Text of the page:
The Apple’s iOS 11 will automatically disable iPhones once the vehicle begins moving. That means you won’t receive calls or text messages or be able to use certain distracting apps while you drive.

Apple had a patent for this technology since 2008 according to a lawsuit filed in federal court in Tyler. It seeks damages on behalf of the estates of two women who were killed and a 7-year-old boy who was rendered a paraplegic when their SUV was rear ended in East Texas in 2013 by a woman who was texting while driving. Other similar lawsuits have been filed across the country.

This new software clearly should have been installed many years ago.

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Hard work, common sense and perseverance have finally paid off. The governor signed a statewide texting while driving bill into law on Tuesday. I am thrilled!

The law was a long time coming. Rep. Tom Craddick tried four times over a decade to pass the anti-texting bill. Frustratingly, the bill failed each time. Once, the bill landed on Governor Perry’s desk, only to be vetoed because it “micromanage[d] adult driving behavior.”

When the bill takes effect on September 1st, Texas will become the 48th state to ban texting while driving — at least we weren’t last. Continue reading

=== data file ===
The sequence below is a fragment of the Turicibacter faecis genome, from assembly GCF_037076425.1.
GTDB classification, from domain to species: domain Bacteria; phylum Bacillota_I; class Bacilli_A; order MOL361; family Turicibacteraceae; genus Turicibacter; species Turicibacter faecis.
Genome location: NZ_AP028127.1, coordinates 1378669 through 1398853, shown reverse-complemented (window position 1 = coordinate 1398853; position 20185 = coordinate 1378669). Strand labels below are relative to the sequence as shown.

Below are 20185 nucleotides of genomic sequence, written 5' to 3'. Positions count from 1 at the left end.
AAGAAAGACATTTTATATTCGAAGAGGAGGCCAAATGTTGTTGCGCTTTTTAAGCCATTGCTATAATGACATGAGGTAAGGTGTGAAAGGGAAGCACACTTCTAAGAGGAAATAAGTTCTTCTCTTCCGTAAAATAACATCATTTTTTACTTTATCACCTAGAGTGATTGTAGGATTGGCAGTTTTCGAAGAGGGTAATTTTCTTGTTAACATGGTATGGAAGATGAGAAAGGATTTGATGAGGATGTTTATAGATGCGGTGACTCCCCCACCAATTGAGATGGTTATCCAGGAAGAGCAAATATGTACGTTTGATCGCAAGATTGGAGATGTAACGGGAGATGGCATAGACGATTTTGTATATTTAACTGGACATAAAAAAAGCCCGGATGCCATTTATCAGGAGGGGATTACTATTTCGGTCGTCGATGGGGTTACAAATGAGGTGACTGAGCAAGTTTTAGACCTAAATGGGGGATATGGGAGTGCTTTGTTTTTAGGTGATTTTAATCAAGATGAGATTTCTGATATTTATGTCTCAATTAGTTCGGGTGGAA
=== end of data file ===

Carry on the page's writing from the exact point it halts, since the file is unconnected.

Today’s Star Telegram editorial wisely observed that “Lt. Gov. Dan Patrick should bring the texting-while-driving bill to the floor and let senators vote or explain why not at every victim’s funeral.”

Just a few weeks ago, the House again passed a bill for the fourth straight session that would ban texting while driving throughout the state. Our representatives know that distracted driving is incredibly dangerous and voted to do something about it.

I see far too many car wrecks as a personal injury lawyer that are caused when a driver admits he or she didn’t see the car in front was at a complete stop because they were looking down at their cell phones.

We need to stop drivers from texting while driving. But once again, this common sense law appears to be in jeopardy of passing.